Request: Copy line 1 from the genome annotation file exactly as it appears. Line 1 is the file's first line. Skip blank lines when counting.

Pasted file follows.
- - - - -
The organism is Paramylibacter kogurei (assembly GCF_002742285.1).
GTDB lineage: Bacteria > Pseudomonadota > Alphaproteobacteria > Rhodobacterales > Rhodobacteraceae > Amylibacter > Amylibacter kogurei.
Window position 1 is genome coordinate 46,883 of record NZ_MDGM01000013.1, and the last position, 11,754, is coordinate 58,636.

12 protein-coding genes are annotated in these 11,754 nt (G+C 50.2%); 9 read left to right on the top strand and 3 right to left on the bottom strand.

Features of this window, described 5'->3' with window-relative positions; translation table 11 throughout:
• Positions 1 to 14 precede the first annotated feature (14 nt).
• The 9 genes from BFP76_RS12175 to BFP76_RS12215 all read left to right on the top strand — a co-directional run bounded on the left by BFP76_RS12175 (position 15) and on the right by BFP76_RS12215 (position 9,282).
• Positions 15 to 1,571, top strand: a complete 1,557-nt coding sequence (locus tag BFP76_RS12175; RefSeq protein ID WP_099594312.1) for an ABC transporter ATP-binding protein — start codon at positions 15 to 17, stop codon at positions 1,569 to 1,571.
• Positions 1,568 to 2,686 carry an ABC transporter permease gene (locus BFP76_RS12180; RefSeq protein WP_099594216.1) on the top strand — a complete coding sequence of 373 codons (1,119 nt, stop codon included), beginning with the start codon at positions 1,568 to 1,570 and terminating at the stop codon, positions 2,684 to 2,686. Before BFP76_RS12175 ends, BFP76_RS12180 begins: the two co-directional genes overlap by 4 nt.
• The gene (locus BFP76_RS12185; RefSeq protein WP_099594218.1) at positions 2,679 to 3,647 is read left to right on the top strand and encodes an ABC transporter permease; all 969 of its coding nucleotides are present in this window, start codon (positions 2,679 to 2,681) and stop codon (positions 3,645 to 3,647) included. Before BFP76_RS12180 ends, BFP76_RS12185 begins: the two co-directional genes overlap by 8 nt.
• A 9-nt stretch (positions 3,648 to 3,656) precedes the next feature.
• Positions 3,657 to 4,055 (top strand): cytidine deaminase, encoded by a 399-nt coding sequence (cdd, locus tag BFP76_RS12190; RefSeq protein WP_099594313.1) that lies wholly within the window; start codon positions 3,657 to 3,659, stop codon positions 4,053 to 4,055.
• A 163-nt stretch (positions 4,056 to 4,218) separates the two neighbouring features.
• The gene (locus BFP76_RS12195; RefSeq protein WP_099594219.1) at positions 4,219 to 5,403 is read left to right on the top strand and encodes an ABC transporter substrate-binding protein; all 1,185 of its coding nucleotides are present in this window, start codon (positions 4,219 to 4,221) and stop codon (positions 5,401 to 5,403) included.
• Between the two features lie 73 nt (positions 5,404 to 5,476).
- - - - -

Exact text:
The organism is Paramylibacter kogurei (assembly GCF_002742285.1).